Liz Truss, the Tory leadership frontrunner, is a strong communicator, gutsy and could prove to be an economic “nightmare” for Labour, according to some of the opposition party’s leading strategists.
Allies of Labor leader Sir Keir Starmer have also been impressed by the way in which the Foreign Minister has grown into the contest to succeed the outgoing Prime Minister Boris Johnson. “The idea that she’s a pushover is very wide of the mark,” said one.
In a poll this week by Redfield & Wilton Strategies asked who would make the better Prime Minister, Truss enjoyed a three-point lead over Starmer while her rival, former chancellor Rishi Sunak, trailed Starmer by six points.
“Liz Truss is not crazy, she is gutsy,” said Lord Peter Mandelson, an architect of New Labour’s 1997 election victory, noting that she ran as “an early Thatcher insurgent” rather than a long-serving minister.
He said that, while Labor must not allow Truss to “represent herself as a departure from the last 12 years”, the party also had to “show that it is changing so that it can change Britain”.
“Labour needs to demonstrate its own thinking and ideas and that it is a party for the whole country,” Mandelson added.
His comments were echoed by John McTernan, former adviser to ex-prime minister Tony Blair and the Australian Labor Party. “Liz Truss will have the government’s firepower and freedom of movement granted by an overwhelming leadership victory,” McTernan said.
“Meanwhile, Labor still lacks voter confidence about economic competence. The nightmare for Labor is that Liz Truss spends more freely than Jeremy Corbyn could ever dream of, while she is seen by voters as economically dry than Margaret Thatcher,” he added.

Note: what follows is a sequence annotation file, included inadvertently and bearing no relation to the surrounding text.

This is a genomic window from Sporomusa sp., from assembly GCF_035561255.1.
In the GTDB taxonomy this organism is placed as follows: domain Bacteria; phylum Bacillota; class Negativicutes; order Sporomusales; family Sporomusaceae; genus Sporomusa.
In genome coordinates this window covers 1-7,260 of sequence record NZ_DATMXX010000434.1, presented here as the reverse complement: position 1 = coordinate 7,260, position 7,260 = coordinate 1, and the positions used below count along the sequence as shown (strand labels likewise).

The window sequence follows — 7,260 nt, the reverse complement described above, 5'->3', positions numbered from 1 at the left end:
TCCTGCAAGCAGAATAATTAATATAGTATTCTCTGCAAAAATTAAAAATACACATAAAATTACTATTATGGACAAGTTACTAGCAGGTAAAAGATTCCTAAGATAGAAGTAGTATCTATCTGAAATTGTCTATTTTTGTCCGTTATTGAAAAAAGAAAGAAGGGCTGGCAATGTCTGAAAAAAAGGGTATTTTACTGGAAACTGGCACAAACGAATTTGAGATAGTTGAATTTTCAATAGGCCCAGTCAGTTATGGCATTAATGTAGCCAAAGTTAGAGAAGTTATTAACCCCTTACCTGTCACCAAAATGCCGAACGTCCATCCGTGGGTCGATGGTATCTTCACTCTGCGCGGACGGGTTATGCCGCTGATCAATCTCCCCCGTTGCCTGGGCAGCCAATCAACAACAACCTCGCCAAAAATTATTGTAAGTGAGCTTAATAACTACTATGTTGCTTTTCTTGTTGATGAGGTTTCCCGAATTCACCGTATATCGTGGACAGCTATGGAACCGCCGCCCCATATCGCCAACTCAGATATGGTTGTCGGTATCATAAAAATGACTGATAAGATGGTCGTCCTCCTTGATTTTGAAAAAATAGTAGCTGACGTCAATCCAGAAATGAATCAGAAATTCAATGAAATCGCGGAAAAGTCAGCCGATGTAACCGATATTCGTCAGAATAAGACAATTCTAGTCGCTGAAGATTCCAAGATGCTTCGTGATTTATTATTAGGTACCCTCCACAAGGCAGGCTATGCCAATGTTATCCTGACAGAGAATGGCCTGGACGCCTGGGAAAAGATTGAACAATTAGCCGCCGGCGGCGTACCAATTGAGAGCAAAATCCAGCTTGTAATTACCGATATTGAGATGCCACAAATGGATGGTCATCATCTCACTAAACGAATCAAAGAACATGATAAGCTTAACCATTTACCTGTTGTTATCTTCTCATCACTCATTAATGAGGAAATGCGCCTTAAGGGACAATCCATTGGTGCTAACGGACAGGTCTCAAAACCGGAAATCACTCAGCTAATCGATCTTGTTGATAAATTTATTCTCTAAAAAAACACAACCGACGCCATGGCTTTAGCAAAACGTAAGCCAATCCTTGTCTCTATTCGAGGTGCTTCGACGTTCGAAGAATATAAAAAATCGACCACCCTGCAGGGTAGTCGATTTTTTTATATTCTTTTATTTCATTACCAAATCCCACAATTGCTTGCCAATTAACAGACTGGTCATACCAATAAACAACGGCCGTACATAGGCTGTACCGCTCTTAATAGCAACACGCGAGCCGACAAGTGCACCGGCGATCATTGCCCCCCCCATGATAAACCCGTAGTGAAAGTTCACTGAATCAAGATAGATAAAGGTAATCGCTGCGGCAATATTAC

Truss has also won some respect in Starmer’s inner circle, with one ally of his saying that “her clear strength is the simplicity of her message”.
“She talks about what she is for, while Sunak seems like he talks about what he is against. There is no complacency from our point of view. It seems that she is liberated by the prospect of taking the top job,” she added.
Starmer hopes to tackle Truss, if she becomes prime minister, by dismantling her economic strategy, which he says is based on large-scale borrowing without targeting aid to the most vulnerable.
He will also ask the question “whose side are you on?”, as he believes Truss’s preference for overturning a rise in corporate tax for big business over “handouts” for the poor will sway many voters. to shoot
Starmer faces a tough autumn, with unions already criticizing him for trying to ban failed shadow ministers from standing on picket lines in support of striking workers.
His allies believe that shadow leveling secretary Lisa Nandy has damaged her own standing with colleagues by participating in a Communication Workers Union picket this month, but she will not discipline.
Starmer, who is currently on holiday, also faces a challenge to outline his party’s response to the cost of living crisis, which will lead to the biggest squeeze on incomes in more than 60 years.
Labor will outline a new package of measures for August 26, the date on which the energy regulator Ofgem will set the next energy price cap, which will apply from October.
And YouGov poll As of this month, analyzing voting intentions in a general election gave Labor a four-point lead over the Conservatives, with the opposition party on 37 points and the Tories on 33.
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